NATURE RAMBLINGS: Next year’s garden looks perfect in fall


by Sally Roth
North Forty News

Our growing season in northern Colorado is mighty short, especially at higher elevations, like our place at 8100 feet. Somehow, though, I manage to garden just about year-round.

Collecting flower seeds before the chipmunks get them isn’t easy—they know when the seeds are ripe before I do.

Fall is as busy as springtime, with a long to-do list that I never get entirely accomplished. Even better, fall is full of never-failing optimism: Next year, I’m going to have the perfect garden, I just know it!

Spring bulbs are a must. But which beautiful colors of tulips to choose? More mini daffodils, or big classic ‘King Alfred’? Should I even bother planting crocuses, which the doggoned gophers will eat like candy? Of course! Maybe the critters will all move elsewhere by then!

By the time I finally decide which bulbs I want, the early-bird sales are long gone, and even at well-stocked local nurseries, the bins of bulbs have dwindled to mighty slim pickings.

Most savvy gardeners plant bulbs in September and October, when selection is at its peak. Me, I plant in November, because that’s when I finally get around to thinking about them. Or even December, if I can still hack a hole in the ground. Many will be shorter than usual, because they won’t have time to grow good roots before the ground freezes. But bloom they will.

Can’t forget the veggie garden, and, yep, I’m still gardening there, too. When I shop for flower bulbs, I make sure to pick up some garlic, too. I pad out my planting with garlic from the grocery store, just as I do with horseradish roots—which, by the way, it’s time to dig, if you already have a patch.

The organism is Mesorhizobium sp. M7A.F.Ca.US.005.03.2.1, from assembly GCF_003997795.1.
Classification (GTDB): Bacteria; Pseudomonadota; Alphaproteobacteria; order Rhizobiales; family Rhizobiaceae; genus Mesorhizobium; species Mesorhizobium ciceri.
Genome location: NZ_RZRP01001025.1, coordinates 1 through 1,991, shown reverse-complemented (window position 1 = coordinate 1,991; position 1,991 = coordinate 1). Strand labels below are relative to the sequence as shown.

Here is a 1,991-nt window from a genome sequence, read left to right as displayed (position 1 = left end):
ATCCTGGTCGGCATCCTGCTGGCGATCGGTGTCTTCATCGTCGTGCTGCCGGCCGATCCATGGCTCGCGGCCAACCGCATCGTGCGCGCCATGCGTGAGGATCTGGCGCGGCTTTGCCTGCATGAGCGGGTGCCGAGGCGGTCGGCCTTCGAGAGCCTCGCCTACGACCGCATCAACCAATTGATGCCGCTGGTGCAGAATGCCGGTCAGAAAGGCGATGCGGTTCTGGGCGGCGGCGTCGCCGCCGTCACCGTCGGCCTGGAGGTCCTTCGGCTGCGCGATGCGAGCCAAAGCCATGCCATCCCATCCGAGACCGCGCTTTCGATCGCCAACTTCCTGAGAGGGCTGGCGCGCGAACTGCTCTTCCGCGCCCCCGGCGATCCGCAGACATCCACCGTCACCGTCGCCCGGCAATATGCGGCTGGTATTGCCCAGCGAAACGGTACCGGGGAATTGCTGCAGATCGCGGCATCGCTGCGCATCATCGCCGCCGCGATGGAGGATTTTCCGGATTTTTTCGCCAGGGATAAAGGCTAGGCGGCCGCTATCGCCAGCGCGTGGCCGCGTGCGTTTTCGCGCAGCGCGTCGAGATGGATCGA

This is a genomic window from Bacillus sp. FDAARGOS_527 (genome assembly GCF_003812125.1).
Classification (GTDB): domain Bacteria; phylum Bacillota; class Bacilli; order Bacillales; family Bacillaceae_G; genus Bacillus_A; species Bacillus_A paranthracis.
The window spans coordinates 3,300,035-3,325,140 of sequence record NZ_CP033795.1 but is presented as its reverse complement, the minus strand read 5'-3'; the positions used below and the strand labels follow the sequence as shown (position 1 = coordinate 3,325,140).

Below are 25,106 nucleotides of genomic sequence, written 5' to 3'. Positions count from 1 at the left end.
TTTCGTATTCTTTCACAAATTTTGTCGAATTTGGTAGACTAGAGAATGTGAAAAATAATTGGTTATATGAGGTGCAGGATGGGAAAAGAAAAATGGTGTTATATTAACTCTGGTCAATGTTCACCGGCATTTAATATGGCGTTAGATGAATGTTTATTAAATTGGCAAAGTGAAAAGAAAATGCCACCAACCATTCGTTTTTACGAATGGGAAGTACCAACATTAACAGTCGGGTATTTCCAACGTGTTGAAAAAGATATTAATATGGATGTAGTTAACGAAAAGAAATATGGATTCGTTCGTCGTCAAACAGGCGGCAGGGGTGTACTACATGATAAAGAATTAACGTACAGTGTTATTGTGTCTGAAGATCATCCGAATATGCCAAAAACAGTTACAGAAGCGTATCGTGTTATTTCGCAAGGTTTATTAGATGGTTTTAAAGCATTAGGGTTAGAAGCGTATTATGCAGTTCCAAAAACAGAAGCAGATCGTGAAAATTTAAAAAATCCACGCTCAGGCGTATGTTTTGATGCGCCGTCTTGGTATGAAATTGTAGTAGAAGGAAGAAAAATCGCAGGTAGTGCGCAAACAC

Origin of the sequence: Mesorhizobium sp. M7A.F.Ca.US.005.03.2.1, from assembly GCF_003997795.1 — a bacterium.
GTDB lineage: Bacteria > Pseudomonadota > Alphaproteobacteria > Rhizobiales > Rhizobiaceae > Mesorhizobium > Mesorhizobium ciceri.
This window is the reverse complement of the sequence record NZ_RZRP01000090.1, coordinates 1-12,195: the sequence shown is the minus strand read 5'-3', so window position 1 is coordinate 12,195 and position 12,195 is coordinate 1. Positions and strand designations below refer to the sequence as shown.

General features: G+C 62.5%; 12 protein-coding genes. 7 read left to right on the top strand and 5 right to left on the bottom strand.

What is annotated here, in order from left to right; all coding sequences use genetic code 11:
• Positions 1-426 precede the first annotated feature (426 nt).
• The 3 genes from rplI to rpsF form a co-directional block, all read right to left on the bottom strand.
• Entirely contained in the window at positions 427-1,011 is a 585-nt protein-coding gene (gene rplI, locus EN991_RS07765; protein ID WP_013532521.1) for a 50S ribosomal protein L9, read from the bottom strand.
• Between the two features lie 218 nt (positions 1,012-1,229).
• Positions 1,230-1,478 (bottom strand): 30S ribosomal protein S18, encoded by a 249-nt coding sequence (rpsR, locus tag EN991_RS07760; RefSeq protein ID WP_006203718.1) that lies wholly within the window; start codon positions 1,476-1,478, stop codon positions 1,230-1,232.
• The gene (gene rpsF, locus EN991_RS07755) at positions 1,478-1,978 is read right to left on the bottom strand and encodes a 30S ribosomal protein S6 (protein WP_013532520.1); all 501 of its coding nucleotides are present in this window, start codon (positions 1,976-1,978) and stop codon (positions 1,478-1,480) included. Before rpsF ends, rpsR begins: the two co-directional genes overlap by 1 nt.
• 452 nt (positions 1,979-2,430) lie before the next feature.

I sow seeds in fall and winter, too, just like Mother Nature does. Self-sowing flowers are the backbone of my gardens, because who doesn’t want more flowers for free?

I could let them drop their seeds at will, but there’s a problem: My gardens are on a steep hill, and the seedlings move lower every year. So I collect the seeds from the native columbines and asters, the sweet Williams, annual poppies, blue phacelia, and all the others at the bottom of the garden, and scatter them at the top of the hill again.

Gorgeous true-blue California bluebells (Phacelia campanularia), a self-sowing desert annual, plants itself all over my gardens. But I collect some seeds in fall to plant where I want them, such as in this pot with kohlrabi.

Not all at once, though, because seed-eating birds are the other problem (darn you, juncos!). So I wait for snow that’s going to last, not melt away the next day—that’s usually December. Then, feeling like old King Midas, I get out my hoard of seeds and scatter them when the snowflakes start to swirl. (Want to learn how to save seeds? See

Frost hit here in August, before I got around to taking cuttings of coleus, sweet potato vines, and begonias, so my windowsills won’t be lined with them this year. But I still have time to do transplanting of young self-sown perennials outside—oh, won’t you look pretty right there!

“Just moved about 200 little plants,” I announced to my husband the other day. “Penstemons, dianthus, flax, blue catmints…”

Hey, it’s only November. I still have a solid month of gardening to go, and maybe even two, before my growing moves indoors. Which reminds me—I need to remember to invest in a couple of red geraniums for the windowsill. They sure boost my spirits during our long winters.


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